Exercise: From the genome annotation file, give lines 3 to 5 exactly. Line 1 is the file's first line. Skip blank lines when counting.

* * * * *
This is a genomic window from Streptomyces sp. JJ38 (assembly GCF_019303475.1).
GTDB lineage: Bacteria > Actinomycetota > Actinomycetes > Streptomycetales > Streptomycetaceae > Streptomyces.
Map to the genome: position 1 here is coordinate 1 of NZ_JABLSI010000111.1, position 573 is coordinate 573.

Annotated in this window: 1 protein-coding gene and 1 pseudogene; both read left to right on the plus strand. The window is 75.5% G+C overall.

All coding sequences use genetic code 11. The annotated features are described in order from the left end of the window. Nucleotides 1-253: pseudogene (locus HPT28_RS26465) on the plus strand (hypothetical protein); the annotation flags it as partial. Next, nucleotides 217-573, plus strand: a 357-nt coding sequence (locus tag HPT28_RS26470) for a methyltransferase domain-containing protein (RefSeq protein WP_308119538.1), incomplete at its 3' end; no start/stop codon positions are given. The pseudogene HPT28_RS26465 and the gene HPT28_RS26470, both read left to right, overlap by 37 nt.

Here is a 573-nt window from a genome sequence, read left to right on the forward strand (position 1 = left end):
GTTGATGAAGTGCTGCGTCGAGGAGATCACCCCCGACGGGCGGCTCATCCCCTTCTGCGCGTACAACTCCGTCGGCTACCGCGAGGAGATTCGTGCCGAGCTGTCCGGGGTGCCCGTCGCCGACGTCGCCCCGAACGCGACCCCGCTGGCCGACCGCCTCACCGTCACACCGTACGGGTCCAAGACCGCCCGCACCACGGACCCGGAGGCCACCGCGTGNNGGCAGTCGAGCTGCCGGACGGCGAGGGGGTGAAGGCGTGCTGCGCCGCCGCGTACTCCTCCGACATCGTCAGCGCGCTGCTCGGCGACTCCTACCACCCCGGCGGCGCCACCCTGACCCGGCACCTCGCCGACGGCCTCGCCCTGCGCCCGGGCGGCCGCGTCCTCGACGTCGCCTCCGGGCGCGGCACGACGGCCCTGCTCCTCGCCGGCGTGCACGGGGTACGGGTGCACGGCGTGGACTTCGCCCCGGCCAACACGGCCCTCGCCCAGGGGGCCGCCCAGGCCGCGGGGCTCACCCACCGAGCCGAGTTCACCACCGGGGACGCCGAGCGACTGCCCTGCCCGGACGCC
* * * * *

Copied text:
Map to the genome: position 1 here is coordinate 1 of NZ_JABLSI010000111.1, position 573 is coordinate 573.

Annotated in this window: 1 protein-coding gene and 1 pseudogene; both read left to right on the plus strand. The window is 75.5% G+C overall.

All coding sequences use genetic code 11. The annotated features are described in order from the left end of the window. Nucleotides 1-253: pseudogene (locus HPT28_RS26465) on the plus strand (hypothetical protein); the annotation flags it as partial. Next, nucleotides 217-573, plus strand: a 357-nt coding sequence (locus tag HPT28_RS26470) for a methyltransferase domain-containing protein (RefSeq protein WP_308119538.1), incomplete at its 3' end; no start/stop codon positions are given. The pseudogene HPT28_RS26465 and the gene HPT28_RS26470, both read left to right, overlap by 37 nt.